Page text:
Gold is Money, Everything Else is Credit.

Gold’s traditional role in portfolios is as a haven in times of stress or perceived high risk on a shorter-term basis and longer term as an insurance policy against a decline in the value of the dollar. Gold’s recent run is interesting because it has come in the face of some factors that would normally cause the price of gold to fall.

Short term gold price moves are often correlated with movements in the dollar, which, in turn, is often driven by interest rates. High rates in the U.S., relative to other developed countries, attracts investors to the dollar investments and pushes the relative value of the dollar higher versus other currencies. Gold, of course, pays no interest, so higher rates tend to make gold less attractive on a relative basis.

What is a bit odd about gold’s strong performance since the beginning of 2023 is that it has come in the face of rising/high U.S. interest rates and the recent surge has come as the Fed has delayed pending rate cuts (see chart below).

On the surface gold appears easy to analyze, watch interest rates, watch the dollar and everything should fall into place. If rates fall, the dollar should decline and the price of gold should tend to rise. But there is far more to gold than interest rates. Geopolitical risks can tend to push gold prices higher as well, and this has certainly been the case since the Hamas attack last October.

Making the picture a bit more confusing is the fact that the recent gold price rise has come in the face of substantial outflows from gold ETFs (see chart below). If money is exiting gold ETFs, yet the gold price is rising, it has to be because somebody else is buying, and that would be central banks.

Although fiat currencies, like the dollar and Euro, are not backed by gold, the U.S. and EU central banks, as well as most other central banks, use gold as a critical monetary reserve and use it to stabilize the value of their currency. If China and Russia desire to de-link from the dollar hegemony, swapping dollar reserves, which are subject to sanctions, for gold reserves, which are not subject to sanctions, will be an important piece of the puzzle for them. That shows up in the data, as central banks added some 39 tons to global gold reserves in January and that marks the 8th month in a row of net additions to gold reserves by global central banks.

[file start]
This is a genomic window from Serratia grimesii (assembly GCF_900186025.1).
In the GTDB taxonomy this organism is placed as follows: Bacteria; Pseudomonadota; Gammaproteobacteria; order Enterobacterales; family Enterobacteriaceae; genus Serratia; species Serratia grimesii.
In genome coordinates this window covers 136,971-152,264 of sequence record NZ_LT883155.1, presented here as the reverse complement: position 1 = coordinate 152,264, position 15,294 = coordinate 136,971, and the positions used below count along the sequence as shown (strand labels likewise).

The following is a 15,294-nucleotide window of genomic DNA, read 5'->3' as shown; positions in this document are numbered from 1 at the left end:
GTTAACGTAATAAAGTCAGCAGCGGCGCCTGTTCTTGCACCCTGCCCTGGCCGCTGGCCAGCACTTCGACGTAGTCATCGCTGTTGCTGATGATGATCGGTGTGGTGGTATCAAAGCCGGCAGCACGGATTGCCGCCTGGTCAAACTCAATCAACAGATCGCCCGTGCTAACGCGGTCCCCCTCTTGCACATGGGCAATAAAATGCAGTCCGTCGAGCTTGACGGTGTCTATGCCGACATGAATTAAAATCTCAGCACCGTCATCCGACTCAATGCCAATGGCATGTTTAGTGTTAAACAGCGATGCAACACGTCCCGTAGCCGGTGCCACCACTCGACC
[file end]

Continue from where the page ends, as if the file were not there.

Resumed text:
What Do Central Banks Know That We Don’t Know?

Maybe nothing. Certainly central banks react much as investors do when geopolitical risks rise, and this could be the explanation, but the U.S. has been on an unprecedented spending spree since COVID which is resurrecting concerns about fiscal deficits and the long term stability of the dollar. The deficit spiked during COVID as the result of both massive government spending and lower tax income, but since then the spending has accelerated once again. (Chart below.)

One of the reasons that we always own gold in our portfolios is that there is a limit to how much anyone, even the U.S.A., can borrow. The problem is that you don’t really know where that limit is until you hit it. As Hemingway says in The Sun Also Rises, you go bankrupt two ways, gradually, then suddenly. One potential reason for the advance of gold, and Bitcoin, for that matter, is this concern over the financial stability of the U.S. Certainly the gold market is not yet panicked, but with both geopolitical issues and U.S. budget deficits escalating, this appears to be a time for gold to shine.

Short Take

It is now more than a year since the S&P 500 has had a 2% drop in a day and this is the longest streak since the beginning of 2018.

Have a great week!



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By: Adam